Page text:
Just last year, the California Public Utilities Commission approved a $33 million settlement with Comcast and the California Attorney General’s office related to a incident at Comcast that resulted in the release of personal information of nearly 75,000 Comcast Xfinity Voice customers. The purloined data was being offered for sale on the black market, possibly the victims of malware from phishing attacks or exposure from unrelated data breaches.
Other big cable operators have also weathered attacks on customer data. In January, Time Warner Cable notified up to 320,000 customers of a data breach in which their email and password details may have been stolen, likely through malware, or via unrelated data breaches of other companies storing customer information.
Notably, the FBI notified TWC — not the other way around — that some customers’ email addresses and account passwords “may have been compromised.”
“Hackers are often able to break in and are able to operate in stealth,” said Sam Rastogi, senior manager of products and solutions at Cisco’s Service Provider Security division. “The time it takes a service provider to identify a breach is anywhere from 100 to 200 days and that is huge problem.”
COUNTER MEASURES TAKEN
Cable operators and other network companies are doing three things to meet the shifting demands of new cyberattacks.
For starters, they are spending aggressively, contracting with consultants and investing in network security firms outright. Data security concerns are now an issue for company boards, which are sanctioning bigger budgets to update critical protections, executives said.
Secondly, attentive companies are building more holistic or end-to-end defenses, beyond just firewalls, software updates and patches — and they are sharing solutions with fellow providers. Many ISPs collaborate on defenses in real-time, informing one another of details of new strains of viruses — or solutions. Comcast, through its Center of Excellence for Security Innovation, has partnered with academics at the University of Connecticut to “collect, reflect and connect” for best ideas in securing critical infrastructure.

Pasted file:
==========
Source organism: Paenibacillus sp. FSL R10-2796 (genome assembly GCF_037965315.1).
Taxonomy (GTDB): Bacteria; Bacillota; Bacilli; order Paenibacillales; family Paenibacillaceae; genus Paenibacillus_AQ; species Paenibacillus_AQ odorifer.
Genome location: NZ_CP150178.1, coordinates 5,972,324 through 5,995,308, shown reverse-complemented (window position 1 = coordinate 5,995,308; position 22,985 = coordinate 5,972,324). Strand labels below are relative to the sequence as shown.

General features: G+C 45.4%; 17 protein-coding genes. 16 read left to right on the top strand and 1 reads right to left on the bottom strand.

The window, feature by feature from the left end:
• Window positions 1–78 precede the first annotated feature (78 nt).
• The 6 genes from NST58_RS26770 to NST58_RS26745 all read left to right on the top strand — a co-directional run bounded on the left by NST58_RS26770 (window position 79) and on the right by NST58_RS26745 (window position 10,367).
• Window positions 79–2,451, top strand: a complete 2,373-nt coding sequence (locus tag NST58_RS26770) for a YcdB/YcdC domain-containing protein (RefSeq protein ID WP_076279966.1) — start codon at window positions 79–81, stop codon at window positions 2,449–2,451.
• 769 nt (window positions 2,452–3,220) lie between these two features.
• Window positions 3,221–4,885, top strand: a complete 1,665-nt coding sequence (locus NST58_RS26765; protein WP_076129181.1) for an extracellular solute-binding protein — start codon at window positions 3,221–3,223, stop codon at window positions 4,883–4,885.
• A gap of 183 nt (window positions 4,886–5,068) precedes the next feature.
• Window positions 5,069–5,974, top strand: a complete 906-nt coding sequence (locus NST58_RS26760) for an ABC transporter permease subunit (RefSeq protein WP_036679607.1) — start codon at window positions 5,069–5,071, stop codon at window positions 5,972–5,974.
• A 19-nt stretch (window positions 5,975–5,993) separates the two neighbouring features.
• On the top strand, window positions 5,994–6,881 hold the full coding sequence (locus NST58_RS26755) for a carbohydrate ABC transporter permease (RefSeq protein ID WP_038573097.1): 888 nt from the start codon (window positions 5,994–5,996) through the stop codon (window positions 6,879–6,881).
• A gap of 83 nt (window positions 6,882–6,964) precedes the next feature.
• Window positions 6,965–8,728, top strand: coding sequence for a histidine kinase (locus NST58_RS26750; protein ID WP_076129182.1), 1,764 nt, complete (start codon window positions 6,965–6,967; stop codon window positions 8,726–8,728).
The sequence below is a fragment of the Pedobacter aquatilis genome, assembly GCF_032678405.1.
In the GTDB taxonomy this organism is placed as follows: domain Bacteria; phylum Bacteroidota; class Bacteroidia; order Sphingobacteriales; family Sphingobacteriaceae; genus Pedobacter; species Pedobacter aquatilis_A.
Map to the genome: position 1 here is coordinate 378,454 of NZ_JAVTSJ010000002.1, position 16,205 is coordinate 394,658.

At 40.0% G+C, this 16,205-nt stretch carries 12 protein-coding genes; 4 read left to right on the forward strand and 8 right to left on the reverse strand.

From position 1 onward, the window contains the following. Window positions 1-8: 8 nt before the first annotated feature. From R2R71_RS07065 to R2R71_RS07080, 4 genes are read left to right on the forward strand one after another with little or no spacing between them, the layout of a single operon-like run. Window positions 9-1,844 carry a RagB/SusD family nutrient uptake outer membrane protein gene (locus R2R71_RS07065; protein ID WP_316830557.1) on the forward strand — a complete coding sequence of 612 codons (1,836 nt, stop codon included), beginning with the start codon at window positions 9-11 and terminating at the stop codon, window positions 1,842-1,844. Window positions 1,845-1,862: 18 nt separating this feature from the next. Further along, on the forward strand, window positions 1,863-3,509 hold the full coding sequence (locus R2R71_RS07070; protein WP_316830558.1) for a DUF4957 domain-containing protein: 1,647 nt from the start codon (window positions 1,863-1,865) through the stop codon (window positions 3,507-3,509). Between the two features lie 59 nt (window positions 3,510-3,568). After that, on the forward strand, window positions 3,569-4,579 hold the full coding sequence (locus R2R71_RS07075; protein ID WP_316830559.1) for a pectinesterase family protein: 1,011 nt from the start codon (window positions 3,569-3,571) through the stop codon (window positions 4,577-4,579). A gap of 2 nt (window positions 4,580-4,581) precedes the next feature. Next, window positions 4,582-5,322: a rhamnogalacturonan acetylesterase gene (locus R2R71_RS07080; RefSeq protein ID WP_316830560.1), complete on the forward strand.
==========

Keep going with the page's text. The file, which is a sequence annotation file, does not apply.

Most providers work in an array of groups, alongside NCTA – The Internet & Television Association, on government and private sector initiatives. “One of the keys to a successful cybersecurity program is collaboration across the ecosystem,” NCTA chief technology officer Bill Check said.
Finally, most ISPs, particularly cable operators, are aggressively educating customers to be more vigilant, and are offering a limited arsenal of defensive tools. Many customers don’t change passwords for different accounts, making it easy for hackers, while others naively open links to malware or emails from phishers.
On its Constant Guard Xfinity website, Comcast offers customers a wealth of cybercrime prevention services, including alerts, hotlines, software and real-time updates on various malware threats, color-coded by level of threat.
In addition to secure firewalls, Charter, too, offers a “Security Suite” for its cloud-based Spectrum service with “advanced real-time protection against viruses, spyware and other malicious attacks.”
“There is no silver bullet when it comes to security,” Cisco’s Rastogi said. “What we see is the most effective way is to deploy multiple layers of security and to insure you can effectively protect the content, protect the service and protect the infrastructure.”